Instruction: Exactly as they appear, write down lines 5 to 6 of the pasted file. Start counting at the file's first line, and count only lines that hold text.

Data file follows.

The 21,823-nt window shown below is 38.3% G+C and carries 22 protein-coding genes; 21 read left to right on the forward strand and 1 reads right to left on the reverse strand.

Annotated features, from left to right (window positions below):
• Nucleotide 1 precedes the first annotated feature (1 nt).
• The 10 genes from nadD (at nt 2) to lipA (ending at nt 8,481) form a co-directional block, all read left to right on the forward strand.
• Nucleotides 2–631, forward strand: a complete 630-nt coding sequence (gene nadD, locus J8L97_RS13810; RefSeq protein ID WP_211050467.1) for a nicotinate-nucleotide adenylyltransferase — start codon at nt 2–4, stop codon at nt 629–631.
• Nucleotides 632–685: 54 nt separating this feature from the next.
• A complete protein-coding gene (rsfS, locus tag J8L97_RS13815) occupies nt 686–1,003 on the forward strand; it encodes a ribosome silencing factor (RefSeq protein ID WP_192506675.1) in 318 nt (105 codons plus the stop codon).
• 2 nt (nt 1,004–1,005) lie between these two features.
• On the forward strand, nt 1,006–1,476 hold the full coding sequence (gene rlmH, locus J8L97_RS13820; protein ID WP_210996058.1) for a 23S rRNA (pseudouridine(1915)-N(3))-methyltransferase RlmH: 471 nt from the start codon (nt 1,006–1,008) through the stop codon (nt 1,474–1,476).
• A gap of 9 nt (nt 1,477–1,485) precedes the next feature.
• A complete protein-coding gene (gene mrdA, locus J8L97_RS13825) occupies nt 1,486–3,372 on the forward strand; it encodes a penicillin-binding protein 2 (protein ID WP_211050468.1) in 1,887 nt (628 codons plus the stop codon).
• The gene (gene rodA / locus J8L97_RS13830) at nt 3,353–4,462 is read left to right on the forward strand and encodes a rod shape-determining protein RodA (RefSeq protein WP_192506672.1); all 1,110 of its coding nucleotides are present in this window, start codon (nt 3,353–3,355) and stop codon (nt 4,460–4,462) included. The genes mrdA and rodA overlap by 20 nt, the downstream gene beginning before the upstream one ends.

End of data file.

• Nucleotides 2–631, forward strand: a complete 630-nt coding sequence (gene nadD, locus J8L97_RS13810; RefSeq protein ID WP_211050467.1) for a nicotinate-nucleotide adenylyltransferase — start codon at nt 2–4, stop codon at nt 629–631.
• Nucleotides 632–685: 54 nt separating this feature from the next.